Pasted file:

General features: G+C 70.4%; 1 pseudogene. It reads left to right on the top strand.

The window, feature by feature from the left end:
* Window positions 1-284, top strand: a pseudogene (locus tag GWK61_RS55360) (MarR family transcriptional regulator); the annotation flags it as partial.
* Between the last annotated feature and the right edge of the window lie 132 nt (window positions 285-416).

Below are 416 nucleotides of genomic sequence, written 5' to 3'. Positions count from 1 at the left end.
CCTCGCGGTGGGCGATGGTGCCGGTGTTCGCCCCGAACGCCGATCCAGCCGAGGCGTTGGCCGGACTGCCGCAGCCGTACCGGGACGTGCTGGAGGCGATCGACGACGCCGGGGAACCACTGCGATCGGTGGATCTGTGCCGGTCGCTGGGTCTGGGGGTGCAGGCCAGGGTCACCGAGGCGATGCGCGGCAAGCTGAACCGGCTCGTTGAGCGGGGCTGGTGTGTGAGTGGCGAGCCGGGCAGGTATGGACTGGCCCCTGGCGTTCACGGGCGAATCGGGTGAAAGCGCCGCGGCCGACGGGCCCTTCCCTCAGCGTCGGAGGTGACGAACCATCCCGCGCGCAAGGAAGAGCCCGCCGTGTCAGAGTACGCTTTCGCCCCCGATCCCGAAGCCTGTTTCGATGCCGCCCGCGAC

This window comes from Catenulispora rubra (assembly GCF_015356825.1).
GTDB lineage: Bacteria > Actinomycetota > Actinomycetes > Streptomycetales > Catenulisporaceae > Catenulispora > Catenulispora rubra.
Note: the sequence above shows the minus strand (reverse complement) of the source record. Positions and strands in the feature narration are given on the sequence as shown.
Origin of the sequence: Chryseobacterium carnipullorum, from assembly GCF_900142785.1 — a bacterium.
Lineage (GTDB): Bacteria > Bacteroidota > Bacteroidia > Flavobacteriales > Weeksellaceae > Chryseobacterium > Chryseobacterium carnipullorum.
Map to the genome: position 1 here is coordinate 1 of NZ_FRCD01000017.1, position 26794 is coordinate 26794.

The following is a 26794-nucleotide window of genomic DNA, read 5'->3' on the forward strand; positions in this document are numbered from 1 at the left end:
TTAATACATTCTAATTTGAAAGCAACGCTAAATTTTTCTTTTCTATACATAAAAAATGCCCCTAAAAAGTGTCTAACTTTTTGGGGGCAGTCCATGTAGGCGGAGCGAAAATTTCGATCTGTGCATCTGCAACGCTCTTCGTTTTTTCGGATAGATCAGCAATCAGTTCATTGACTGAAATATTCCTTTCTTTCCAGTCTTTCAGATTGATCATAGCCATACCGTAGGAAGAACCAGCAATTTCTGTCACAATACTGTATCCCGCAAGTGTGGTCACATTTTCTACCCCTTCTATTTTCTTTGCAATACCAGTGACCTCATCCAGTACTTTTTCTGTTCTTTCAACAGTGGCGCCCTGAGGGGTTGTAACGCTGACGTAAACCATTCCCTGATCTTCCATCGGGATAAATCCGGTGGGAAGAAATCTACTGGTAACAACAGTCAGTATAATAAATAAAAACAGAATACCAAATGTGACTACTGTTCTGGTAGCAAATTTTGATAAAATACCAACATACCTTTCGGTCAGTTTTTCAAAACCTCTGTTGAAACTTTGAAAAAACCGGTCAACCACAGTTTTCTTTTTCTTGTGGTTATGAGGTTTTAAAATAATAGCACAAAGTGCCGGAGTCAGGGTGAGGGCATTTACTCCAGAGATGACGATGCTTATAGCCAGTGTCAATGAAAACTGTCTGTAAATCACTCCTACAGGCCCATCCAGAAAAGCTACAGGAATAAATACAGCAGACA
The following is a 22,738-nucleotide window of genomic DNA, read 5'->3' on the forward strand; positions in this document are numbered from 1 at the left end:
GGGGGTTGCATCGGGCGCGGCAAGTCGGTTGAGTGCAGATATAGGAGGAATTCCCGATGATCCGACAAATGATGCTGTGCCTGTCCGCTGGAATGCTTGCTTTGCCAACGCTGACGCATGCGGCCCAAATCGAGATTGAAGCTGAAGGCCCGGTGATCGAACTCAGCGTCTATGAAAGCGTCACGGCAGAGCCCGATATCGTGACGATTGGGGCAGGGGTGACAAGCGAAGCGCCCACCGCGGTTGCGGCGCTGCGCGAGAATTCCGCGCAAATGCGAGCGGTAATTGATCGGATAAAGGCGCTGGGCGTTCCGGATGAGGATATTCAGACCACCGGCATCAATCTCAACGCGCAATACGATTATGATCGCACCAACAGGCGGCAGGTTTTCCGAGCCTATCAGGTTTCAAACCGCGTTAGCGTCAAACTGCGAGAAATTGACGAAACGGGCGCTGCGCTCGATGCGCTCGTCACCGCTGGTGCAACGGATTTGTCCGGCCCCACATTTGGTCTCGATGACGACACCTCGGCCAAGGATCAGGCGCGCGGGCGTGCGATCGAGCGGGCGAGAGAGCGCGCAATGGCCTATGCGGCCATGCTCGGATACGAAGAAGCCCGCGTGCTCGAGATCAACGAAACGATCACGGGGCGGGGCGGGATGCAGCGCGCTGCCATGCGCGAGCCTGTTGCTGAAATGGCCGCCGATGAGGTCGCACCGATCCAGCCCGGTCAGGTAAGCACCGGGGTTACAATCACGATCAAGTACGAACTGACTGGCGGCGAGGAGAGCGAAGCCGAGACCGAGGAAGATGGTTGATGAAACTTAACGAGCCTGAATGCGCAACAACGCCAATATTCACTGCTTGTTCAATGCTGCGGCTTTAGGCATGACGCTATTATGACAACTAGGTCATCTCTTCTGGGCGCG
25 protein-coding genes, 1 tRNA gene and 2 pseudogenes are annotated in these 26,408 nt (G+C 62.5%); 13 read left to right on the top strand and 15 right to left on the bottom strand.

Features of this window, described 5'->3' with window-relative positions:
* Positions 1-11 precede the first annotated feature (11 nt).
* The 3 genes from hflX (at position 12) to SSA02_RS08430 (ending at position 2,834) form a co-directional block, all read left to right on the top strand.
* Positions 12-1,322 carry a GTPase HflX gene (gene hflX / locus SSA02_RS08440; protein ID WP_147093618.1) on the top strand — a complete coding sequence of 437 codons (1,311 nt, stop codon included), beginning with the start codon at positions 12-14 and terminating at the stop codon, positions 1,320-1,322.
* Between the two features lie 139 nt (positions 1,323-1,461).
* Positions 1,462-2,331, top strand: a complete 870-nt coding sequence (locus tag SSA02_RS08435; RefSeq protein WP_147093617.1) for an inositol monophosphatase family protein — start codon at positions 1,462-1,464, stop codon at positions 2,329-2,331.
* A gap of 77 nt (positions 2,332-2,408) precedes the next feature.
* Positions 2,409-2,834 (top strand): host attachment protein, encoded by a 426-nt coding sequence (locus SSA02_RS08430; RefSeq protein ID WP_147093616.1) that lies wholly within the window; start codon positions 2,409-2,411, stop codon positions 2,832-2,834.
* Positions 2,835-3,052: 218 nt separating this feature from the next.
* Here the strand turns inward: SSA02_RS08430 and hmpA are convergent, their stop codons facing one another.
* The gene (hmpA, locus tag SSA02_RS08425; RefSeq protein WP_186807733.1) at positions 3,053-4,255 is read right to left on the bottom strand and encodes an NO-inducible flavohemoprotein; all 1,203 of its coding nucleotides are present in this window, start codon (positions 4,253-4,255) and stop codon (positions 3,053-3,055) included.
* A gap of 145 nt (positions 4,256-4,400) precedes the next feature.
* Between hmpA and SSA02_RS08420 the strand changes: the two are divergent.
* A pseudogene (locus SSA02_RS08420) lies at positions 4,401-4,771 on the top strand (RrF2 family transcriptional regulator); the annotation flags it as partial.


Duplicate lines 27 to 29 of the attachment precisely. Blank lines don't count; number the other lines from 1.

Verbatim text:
* Here the strand turns inward: SSA02_RS08430 and hmpA are convergent, their stop codons facing one another.
* The gene (hmpA, locus tag SSA02_RS08425; RefSeq protein WP_186807733.1) at positions 3,053-4,255 is read right to left on the bottom strand and encodes an NO-inducible flavohemoprotein; all 1,203 of its coding nucleotides are present in this window, start codon (positions 4,253-4,255) and stop codon (positions 3,053-3,055) included.
* A gap of 145 nt (positions 4,256-4,400) precedes the next feature.